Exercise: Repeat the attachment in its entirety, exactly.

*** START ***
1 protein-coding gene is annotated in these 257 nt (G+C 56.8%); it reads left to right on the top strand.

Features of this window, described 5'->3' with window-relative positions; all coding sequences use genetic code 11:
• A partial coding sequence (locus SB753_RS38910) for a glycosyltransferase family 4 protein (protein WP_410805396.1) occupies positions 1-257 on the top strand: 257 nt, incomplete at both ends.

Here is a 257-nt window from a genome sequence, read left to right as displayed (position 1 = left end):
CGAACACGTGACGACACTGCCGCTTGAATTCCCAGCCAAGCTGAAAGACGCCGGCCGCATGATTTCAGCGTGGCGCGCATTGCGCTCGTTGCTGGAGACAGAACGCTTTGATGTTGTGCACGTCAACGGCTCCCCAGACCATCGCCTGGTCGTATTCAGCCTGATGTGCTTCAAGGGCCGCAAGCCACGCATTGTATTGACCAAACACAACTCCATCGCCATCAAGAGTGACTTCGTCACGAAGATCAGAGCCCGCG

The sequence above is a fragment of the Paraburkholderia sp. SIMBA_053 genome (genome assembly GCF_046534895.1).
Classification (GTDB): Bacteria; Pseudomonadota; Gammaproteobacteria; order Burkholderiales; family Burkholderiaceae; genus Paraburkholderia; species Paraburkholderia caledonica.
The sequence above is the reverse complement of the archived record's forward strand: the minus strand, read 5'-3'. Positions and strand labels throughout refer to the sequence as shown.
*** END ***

1 protein-coding gene is annotated in these 257 nt (G+C 56.8%); it reads left to right on the top strand.

Features of this window, described 5'->3' with window-relative positions; all coding sequences use genetic code 11:
• A partial coding sequence (locus SB753_RS38910) for a glycosyltransferase family 4 protein (protein WP_410805396.1) occupies positions 1-257 on the top strand: 257 nt, incomplete at both ends.

Here is a 257-nt window from a genome sequence, read left to right as displayed (position 1 = left end):
CGAACACGTGACGACACTGCCGCTTGAATTCCCAGCCAAGCTGAAAGACGCCGGCCGCATGATTTCAGCGTGGCGCGCATTGCGCTCGTTGCTGGAGACAGAACGCTTTGATGTTGTGCACGTCAACGGCTCCCCAGACCATCGCCTGGTCGTATTCAGCCTGATGTGCTTCAAGGGCCGCAAGCCACGCATTGTATTGACCAAACACAACTCCATCGCCATCAAGAGTGACTTCGTCACGAAGATCAGAGCCCGCG

The sequence above is a fragment of the Paraburkholderia sp. SIMBA_053 genome (genome assembly GCF_046534895.1).
Classification (GTDB): Bacteria; Pseudomonadota; Gammaproteobacteria; order Burkholderiales; family Burkholderiaceae; genus Paraburkholderia; species Paraburkholderia caledonica.
The sequence above is the reverse complement of the archived record's forward strand: the minus strand, read 5'-3'. Positions and strand labels throughout refer to the sequence as shown.